I am he who, finding himself the occupant of one Pullman space that has been sold twice, next finds himself playing Santa,
Because it was sold the second time to an elderly invalid, so there is no question about who is going to sit in the washroom
Philadelphia to Atlanta. 
I guess I am he who if he had his own private car
Would be jockeyed into sharing the master bedroom with a man with a five-cent cigar.


19. "The Road Not Taken" by Robert Frost
20. "There Will Come Soft Rains [War Time]" by Sara Teasdale. I've loved this poem for more than thirty years, but it never sounded quite like it does now.
21. "Atlas" by U. A. Fanthorpe
22. "Adlestrop" by Edward Thomas
23. "This Is Just To Say" by William Carlos Williams 

24. "Quarantine" by Eavan Boland
25. "Praise the Rain" by Joy Harjo
26. To His Coy Mistress” by Andrew Marvell. This is an oldie, but I was reminded of it by a rabbi on the radio who paraphrased Marvell:"The laptop's a fine and private place/ But none, I think, do there embrace."
27. This is a song by the Indigo Girls. Written by Emily Saliers:


"All That We Let In"

Dust in our eyes our own boots kicked up
Heartsick we nurse along the way we picked up
You may not see it when it's sticking to your skin
But we're better off for all that we let in
We've lost friends and loved ones much too young
With so much promise and work left undone
When all that guards us is a single center line
And the brutal crossing over when it's time

Chorus:
Well, I don't know where it all begins
And I don't know where it all will end
We're better off for all that we let in

One day those toughies will be withered up and bent
The father son, the holy warriors and the president
With glory days of put up dukes for all the world to see
Beaten into submission in the name of the free
We're in an evolution, I have heard it said
And everyone's so busy now but do we move ahead
The planets hurling and atoms splitting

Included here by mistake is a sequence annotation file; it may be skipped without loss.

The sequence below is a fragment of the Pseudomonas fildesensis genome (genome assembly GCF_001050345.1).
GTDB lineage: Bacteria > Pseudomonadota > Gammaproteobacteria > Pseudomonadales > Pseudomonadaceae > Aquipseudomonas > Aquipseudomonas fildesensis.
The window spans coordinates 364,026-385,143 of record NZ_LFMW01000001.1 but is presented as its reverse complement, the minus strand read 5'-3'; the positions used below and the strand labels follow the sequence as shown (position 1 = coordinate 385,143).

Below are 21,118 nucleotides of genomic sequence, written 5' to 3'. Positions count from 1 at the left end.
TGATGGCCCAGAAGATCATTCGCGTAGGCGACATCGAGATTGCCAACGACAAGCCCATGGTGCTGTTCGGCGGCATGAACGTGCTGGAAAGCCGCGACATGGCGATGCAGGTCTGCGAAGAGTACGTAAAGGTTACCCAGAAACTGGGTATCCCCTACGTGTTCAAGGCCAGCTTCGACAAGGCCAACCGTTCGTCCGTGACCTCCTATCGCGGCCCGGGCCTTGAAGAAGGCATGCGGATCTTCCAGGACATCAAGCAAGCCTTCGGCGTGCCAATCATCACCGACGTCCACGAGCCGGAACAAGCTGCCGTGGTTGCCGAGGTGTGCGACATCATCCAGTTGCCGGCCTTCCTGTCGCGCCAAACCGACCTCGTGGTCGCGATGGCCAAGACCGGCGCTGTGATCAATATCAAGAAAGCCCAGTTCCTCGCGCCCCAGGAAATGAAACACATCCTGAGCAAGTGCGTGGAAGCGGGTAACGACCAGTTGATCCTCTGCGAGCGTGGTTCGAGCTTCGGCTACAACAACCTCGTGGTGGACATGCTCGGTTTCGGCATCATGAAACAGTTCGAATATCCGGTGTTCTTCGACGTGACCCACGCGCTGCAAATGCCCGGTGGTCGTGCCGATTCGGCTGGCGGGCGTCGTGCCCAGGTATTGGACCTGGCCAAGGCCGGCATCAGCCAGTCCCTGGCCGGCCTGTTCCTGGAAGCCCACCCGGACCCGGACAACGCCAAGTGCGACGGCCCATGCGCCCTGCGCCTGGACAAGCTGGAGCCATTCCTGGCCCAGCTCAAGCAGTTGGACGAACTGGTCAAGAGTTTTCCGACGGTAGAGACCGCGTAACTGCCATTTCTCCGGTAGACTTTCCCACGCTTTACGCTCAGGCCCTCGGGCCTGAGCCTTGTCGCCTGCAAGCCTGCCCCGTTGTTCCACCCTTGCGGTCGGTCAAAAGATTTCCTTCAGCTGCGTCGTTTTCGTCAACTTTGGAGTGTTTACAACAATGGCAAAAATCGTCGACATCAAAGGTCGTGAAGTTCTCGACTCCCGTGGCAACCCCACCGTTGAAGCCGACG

And a sweater for your love you sit there knitting

Well, I don't know where it all begins
And I don't know where it all will end
We're better off for all that we let in
You see those crosses on the side of the road
Or tied with ribbons in the median
They make me grateful I can go this mile
Lay me down at night and wake me up again

Kat writes a poem and she sticks it on my truck
We don't believe in war and we don't believe in luck
The birds were calling to her, what were they saying
As the gate blew open in the tops of the trees were swaying
I pass the cemetery, walk my dog down there
I read the names in stone and say a silent prayer
When I get home, you're cooking supper on the stove
And the greatest gift of life is to know love

Well, I don't know where it all begins
And I don't know where it all will end
We're better off for all that we let in

28. "A Pint of Plain is Your Only Man," also known as "The Workman's Friend," by Brian O'Nolan. I was once on a writers' pub crawl through Dublin, and the actors recited this. 


When things go wrong and will not come right,
Though you do the best you can,
When life looks black as the hour of night –
A pint of plain is your only man.
When money’s tight and hard to get
And your horse has also ran,
When all you have is a heap of debt –
A pint of plain is your only man.
When health is bad and your heart feels strange,
And your face is pale and wan,
When doctors say you need a change,
A pint of plain is your only man.
When food is scarce and your larder bare
And no rashers grease your pan,
When hunger grows as your meals are rare –
A pint of plain is your only man.

29. “On Nurses” by Roger Robinson


30.  More Mary Oliver: "Wild Geese"
31. “A Poem on Hope” by Wendell Berry
It is hard to have hope. It is harder as you grow old,
For hope must not depend on feeling good
And there is the dream of loneliness at absolute midnight.
You also have withdrawn belief in the present reality
Of the future, which surely will surprise us,
…And hope is harder when it cannot come by prediction
Any more than by wishing. But stop dithering.
The young ask the old to hope. What will you tell them?
Tell them at least what you say to yourself.
Because we have not made our lives to fit
Our places, the forests are ruined, the fields eroded,
The streams polluted, the mountains overturned. Hope
Then to belong to your place by your own knowledge
Of what it is that no other place is, and by
Your caring for it as you care for no other place, this
Place that you belong to though it is not yours,
For it was from the beginning and will be to the end
Belong to your place by knowledge of the others who are
Your neighbors in it: the old man, sick and poor,
Who comes like a heron to fish in the creek,
And the fish in the creek, and the heron who manlike
Fishes for the fish in the creek, and the birds who sing
In the trees in the silence of the fisherman
And the heron, and the trees that keep the land
They stand upon as we too must keep it, or die.
This knowledge cannot be taken from you by power
Or by wealth. It will stop your ears to the powerful
when they ask for your faith, and to the wealthy
when they ask for your land and your work.
Answer with knowledge of the others who are here
And how to be here with them. By this knowledge
Make the sense you need to make. By it stand
In the dignity of good sense, whatever may follow.
Speak to your fellow humans as your place